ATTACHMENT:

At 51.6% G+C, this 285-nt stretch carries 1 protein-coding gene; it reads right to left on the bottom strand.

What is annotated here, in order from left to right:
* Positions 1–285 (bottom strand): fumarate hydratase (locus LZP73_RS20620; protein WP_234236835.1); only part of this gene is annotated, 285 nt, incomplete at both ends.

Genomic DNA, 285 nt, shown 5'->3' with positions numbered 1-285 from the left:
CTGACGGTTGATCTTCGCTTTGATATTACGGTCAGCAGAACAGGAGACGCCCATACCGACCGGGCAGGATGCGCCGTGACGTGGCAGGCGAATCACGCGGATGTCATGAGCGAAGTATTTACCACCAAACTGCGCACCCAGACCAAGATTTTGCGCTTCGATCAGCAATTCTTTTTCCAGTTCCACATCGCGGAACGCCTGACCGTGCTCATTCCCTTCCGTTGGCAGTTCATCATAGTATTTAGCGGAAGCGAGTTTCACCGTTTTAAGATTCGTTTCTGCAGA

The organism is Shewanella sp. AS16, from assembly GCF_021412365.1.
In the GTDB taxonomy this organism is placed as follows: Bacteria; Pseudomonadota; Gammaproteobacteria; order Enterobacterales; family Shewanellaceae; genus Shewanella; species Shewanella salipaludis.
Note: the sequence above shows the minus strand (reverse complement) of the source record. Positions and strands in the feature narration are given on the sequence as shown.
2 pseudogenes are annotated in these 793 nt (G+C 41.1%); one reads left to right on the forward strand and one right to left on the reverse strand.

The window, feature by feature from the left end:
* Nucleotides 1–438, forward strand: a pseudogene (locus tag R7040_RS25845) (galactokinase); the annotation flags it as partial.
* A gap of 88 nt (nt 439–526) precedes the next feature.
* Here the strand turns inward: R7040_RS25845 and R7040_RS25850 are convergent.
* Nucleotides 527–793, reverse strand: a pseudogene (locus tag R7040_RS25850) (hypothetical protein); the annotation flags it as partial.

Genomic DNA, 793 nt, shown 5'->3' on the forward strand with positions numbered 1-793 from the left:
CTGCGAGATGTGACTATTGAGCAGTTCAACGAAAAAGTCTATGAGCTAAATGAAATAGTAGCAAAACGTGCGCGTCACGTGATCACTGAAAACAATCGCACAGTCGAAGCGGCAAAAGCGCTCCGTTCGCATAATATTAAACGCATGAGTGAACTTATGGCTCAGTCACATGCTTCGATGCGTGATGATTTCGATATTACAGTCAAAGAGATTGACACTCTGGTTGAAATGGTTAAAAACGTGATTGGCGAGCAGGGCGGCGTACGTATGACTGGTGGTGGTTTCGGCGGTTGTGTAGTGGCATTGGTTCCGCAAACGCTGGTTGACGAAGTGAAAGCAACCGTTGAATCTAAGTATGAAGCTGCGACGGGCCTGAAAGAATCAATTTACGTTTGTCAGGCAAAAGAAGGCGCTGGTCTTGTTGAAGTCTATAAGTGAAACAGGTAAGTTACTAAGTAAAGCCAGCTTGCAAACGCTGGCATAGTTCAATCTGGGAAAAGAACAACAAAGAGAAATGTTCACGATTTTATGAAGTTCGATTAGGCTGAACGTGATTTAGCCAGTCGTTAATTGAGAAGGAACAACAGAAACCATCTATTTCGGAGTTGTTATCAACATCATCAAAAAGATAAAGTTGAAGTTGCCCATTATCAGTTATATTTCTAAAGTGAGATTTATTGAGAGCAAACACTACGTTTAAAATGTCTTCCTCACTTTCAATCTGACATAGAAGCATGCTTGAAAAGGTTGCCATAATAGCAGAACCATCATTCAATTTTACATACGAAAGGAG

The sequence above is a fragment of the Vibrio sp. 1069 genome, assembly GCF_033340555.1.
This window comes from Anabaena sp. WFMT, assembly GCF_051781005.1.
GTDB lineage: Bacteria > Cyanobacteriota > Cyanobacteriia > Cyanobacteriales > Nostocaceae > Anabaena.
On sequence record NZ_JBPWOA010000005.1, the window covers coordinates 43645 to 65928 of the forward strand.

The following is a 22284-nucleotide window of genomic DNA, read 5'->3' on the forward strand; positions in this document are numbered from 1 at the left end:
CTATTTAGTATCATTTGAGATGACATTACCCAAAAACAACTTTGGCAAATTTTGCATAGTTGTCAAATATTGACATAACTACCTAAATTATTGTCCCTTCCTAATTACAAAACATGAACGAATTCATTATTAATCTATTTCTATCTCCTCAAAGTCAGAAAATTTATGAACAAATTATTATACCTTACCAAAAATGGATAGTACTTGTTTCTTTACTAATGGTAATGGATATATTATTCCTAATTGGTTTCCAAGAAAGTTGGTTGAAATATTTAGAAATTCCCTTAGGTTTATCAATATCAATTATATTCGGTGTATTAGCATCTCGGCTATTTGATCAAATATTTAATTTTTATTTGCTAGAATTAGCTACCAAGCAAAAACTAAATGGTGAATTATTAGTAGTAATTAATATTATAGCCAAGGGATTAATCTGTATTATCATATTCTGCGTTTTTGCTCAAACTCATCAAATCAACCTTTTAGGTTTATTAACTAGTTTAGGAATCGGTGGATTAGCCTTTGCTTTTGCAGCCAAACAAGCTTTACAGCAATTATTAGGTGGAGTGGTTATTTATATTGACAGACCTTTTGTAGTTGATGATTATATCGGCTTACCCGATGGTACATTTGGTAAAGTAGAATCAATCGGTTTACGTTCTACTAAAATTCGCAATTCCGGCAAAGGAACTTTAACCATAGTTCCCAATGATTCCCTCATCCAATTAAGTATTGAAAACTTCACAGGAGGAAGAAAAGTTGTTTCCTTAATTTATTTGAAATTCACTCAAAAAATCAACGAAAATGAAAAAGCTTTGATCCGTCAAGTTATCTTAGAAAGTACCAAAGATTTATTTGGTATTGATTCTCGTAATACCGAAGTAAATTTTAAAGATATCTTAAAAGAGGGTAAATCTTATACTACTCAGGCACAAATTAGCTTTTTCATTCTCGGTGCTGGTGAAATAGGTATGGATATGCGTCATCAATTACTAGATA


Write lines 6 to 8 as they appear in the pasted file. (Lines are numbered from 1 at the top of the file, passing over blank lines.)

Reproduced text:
The organism is Shewanella sp. AS16, from assembly GCF_021412365.1.
In the GTDB taxonomy this organism is placed as follows: Bacteria; Pseudomonadota; Gammaproteobacteria; order Enterobacterales; family Shewanellaceae; genus Shewanella; species Shewanella salipaludis.
Note: the sequence above shows the minus strand (reverse complement) of the source record. Positions and strands in the feature narration are given on the sequence as shown.